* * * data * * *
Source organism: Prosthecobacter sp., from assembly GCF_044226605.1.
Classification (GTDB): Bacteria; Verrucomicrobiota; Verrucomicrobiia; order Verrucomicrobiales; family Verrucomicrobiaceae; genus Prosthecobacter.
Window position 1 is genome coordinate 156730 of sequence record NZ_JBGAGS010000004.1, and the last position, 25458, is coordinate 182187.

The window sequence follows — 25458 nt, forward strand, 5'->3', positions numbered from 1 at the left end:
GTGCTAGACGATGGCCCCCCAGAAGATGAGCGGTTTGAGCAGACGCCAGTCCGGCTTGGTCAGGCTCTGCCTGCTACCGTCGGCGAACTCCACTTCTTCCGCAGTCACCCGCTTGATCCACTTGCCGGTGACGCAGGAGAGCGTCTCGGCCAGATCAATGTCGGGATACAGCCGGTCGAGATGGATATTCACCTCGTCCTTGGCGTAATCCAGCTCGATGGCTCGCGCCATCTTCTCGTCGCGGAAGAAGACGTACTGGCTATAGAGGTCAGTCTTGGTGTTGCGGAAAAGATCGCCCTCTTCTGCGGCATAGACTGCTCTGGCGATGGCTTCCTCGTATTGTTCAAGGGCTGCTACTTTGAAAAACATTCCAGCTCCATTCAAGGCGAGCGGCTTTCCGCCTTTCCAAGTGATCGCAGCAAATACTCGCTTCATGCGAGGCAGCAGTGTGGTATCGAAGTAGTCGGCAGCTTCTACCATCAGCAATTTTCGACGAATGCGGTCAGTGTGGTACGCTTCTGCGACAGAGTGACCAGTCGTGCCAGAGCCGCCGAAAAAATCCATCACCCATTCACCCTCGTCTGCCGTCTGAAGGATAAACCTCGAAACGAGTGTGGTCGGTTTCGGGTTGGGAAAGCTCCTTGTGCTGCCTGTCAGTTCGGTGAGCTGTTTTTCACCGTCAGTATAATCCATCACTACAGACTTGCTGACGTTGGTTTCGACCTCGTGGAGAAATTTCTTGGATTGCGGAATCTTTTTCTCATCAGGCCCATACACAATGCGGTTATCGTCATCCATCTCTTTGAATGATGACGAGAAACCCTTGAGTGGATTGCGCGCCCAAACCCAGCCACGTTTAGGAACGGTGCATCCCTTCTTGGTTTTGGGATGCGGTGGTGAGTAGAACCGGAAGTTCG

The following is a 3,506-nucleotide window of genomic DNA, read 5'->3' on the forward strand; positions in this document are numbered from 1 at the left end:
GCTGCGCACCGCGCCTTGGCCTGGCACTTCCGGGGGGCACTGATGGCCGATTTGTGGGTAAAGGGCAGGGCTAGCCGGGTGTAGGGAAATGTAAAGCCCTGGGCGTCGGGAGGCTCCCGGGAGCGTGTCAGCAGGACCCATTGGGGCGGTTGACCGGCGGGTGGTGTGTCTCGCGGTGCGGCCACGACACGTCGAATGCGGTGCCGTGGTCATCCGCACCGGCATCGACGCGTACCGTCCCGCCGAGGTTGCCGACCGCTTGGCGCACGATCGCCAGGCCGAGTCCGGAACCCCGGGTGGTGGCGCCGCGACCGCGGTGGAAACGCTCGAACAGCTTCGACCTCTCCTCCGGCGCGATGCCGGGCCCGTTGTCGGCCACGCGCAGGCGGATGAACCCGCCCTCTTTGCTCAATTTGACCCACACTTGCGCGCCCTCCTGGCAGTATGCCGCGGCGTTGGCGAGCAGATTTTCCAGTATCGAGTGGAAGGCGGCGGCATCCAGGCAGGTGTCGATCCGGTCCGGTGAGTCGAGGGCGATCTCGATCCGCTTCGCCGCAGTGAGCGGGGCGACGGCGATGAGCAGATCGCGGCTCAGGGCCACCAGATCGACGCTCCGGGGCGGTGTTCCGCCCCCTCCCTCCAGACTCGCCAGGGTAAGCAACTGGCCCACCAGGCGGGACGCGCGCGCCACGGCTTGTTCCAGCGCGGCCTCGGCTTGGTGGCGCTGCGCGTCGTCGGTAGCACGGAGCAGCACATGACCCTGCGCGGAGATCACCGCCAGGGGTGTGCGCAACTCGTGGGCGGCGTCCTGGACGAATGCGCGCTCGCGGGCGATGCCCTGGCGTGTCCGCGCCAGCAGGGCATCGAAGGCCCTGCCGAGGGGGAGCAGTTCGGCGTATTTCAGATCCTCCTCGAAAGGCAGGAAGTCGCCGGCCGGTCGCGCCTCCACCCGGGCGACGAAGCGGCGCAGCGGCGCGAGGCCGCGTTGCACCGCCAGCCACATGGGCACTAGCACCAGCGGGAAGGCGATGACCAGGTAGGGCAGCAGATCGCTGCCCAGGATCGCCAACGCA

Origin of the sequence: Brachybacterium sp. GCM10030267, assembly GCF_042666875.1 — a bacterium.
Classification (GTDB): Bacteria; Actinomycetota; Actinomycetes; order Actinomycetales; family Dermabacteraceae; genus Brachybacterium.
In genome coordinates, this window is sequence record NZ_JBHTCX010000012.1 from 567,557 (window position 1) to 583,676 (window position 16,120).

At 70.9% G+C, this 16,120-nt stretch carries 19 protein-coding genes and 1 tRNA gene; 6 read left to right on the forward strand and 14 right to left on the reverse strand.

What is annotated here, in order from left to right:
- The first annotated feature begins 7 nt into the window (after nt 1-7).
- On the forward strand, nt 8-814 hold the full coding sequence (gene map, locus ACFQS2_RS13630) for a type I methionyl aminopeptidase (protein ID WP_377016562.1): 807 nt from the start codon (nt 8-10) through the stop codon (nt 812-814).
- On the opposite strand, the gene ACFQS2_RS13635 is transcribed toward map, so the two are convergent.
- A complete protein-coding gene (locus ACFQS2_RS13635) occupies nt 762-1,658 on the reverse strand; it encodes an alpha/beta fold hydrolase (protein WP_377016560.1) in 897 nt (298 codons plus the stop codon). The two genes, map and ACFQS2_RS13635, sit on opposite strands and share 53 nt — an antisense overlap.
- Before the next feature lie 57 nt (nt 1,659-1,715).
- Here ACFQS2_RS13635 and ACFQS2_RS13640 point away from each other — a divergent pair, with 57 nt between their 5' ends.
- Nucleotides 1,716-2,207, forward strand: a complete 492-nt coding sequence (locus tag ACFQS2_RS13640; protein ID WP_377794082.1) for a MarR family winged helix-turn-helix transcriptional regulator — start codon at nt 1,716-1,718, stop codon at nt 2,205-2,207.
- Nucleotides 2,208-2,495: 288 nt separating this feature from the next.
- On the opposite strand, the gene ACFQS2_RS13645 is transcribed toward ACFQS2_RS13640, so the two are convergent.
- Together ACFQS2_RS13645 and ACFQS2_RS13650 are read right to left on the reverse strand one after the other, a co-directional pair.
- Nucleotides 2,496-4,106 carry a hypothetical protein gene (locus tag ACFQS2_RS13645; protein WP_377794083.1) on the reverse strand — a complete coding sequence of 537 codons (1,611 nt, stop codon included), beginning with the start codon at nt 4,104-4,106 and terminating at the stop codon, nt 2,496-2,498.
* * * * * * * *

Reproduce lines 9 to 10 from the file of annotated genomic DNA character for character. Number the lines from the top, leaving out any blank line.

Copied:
Classification (GTDB): Bacteria; Actinomycetota; Actinomycetes; order Actinomycetales; family Dermabacteraceae; genus Brachybacterium.
In genome coordinates, this window is sequence record NZ_JBHTCX010000012.1 from 567,557 (window position 1) to 583,676 (window position 16,120).